Coquelin: Was aggressive in defence and worked the flank enthusiastically. Unfortunately, he seems to have stretched himself and will now miss a few weeks of football with a hamstring injury.

Yennaris: The youngster matched Coquelin’s aggression and attacked the ball intelligently. His positional sense was appreciable as were his tenacity and technical skills. Had a couple of nervy moments but that is to be expected.

Squillaci: Played a couple of iffy passes but was largely in control. Went close with a header.

Koscielny: Performed admirably in a physical duel, bordering on grappling, with the striker all day long. Was fairly composed on the ball but didn’t take too many risks in terms of venturing forward.

Miquel: Got into very interesting attacking positions and also tracked back energetically when caught up field. Looked impressive technically and wasn’t unnerved by the pressure towards the end. Can do better in the attacking areas. For instance, he should have scored or set a goal up when Arshavin found him in acres of space in the Leeds half late in the game.

The back five were mostly in control but conceded a few chances, especially at the end, when the team entered a patchy phase of play as the midfield and attackers seemed unclear about their roles. The ease with which McCormack and Forssell found room in the box was worrying but the Gunners did well to limit such instances.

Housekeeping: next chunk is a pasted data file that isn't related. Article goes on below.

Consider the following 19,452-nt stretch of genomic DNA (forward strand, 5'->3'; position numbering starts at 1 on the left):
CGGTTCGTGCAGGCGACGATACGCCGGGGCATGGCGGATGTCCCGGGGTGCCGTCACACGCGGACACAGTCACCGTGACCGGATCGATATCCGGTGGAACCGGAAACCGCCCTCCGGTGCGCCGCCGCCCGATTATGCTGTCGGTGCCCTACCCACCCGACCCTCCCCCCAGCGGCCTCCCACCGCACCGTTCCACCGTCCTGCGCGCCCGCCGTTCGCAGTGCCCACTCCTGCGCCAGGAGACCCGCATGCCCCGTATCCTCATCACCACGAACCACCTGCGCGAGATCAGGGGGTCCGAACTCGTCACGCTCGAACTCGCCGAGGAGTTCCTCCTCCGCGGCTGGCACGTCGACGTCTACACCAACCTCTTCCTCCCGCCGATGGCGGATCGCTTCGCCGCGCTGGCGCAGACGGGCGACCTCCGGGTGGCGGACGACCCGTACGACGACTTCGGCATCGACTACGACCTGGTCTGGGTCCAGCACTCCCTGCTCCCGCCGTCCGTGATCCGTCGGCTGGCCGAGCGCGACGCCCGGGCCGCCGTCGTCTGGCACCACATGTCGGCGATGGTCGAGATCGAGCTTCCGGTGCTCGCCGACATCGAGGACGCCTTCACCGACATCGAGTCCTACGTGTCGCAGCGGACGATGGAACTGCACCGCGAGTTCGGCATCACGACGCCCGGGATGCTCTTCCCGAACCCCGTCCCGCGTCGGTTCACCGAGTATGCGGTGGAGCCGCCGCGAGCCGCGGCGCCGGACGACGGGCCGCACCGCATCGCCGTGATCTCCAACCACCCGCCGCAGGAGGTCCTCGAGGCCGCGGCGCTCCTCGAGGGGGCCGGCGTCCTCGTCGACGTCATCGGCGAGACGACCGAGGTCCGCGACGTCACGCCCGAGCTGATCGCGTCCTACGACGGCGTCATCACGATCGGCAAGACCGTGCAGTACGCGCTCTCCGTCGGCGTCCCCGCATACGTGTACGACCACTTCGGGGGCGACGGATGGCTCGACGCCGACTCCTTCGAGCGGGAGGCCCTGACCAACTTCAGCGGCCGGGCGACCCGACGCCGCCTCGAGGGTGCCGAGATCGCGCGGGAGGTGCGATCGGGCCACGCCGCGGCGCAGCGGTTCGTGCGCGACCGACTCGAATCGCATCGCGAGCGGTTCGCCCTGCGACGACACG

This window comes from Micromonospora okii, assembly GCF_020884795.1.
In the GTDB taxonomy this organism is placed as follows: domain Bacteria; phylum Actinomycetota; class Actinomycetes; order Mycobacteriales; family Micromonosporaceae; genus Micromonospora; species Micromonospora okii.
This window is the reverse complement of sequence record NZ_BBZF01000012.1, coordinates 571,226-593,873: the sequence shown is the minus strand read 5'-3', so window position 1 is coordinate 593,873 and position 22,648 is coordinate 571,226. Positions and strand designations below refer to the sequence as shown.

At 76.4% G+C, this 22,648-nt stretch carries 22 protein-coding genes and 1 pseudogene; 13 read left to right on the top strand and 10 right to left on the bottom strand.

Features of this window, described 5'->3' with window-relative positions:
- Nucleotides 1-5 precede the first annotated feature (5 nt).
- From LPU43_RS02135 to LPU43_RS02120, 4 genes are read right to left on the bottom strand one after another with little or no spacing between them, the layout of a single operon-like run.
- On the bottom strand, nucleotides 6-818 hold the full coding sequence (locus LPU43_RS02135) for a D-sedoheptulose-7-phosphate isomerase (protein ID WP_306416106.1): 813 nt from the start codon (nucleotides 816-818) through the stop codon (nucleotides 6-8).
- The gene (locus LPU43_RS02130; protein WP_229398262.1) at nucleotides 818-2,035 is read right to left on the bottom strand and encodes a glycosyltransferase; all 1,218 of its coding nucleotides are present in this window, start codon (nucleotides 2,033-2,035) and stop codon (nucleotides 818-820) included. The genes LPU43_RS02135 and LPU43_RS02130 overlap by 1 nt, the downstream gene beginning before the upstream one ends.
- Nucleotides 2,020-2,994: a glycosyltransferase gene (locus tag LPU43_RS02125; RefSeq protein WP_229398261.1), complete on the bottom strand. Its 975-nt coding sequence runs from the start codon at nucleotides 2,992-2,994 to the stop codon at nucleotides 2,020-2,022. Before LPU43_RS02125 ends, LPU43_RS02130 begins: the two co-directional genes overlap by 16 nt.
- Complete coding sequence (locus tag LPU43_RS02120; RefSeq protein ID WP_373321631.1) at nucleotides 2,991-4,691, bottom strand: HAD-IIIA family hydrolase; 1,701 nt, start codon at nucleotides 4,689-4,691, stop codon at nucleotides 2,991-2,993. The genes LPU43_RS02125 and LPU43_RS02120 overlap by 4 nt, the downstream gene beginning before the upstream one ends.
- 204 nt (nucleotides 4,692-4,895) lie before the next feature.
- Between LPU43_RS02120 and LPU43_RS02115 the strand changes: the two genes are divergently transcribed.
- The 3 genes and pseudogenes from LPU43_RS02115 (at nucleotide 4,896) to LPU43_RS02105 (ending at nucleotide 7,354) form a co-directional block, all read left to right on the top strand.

Song: Had a pragmatic first half and a more influential second one. Picked up the assist with a delightful defence-splitting pass. Created some other chances as well. Could have done better with his shot at goal. Made a big contribution in defending the second balls.

Ramsey: Put in an excellent shift in the middle with a number of runs in the wide areas and the box. Also played a big part in pressing the visiting defenders. Seemed a bit overenthusiastic with his shooting and took a fraction too long over some of his passes in the final third. It was nice to see some of the flicks and tricks work out.

Arteta: Very confident on the ball, got involved in the attack in the second half and got into shooting positions in the box, some of his set-piece deliveries were good but could do with more consistency and better understanding with those in the box.

It was a typically dominant effort from the midfielders. They had to do more to support the defence and were also stretched in the attacking areas. On the whole it was a hard-working display that was efficient and effective, only just but that’s enough.

Oxlade-Chamberlain: Was somewhat anonymous in the first half but made a much bigger impact in the 20-odd minutes he got in the second half as he abandoned the flank and drifted all over the pitch. Some of his dribbles at pace were exciting but needs work on his decision making, finishing, and crossing.

Chamakh: I would love to know the number of chances he created with layoffs. A striker has to get into scoring positions but the Moroccan suffered on that front . Offered more in the second half when some balls were aimed at his head. Work rate was good and chased what seemed like a lost cause to good effect more than once.

Arshavin: Very hard-working display, ran at the full-back regularly but couldn’t really produce the finish or the killer ball despite a number of clever touches. Got into good positions to receive the ball and most of his first touches and turns were excellent.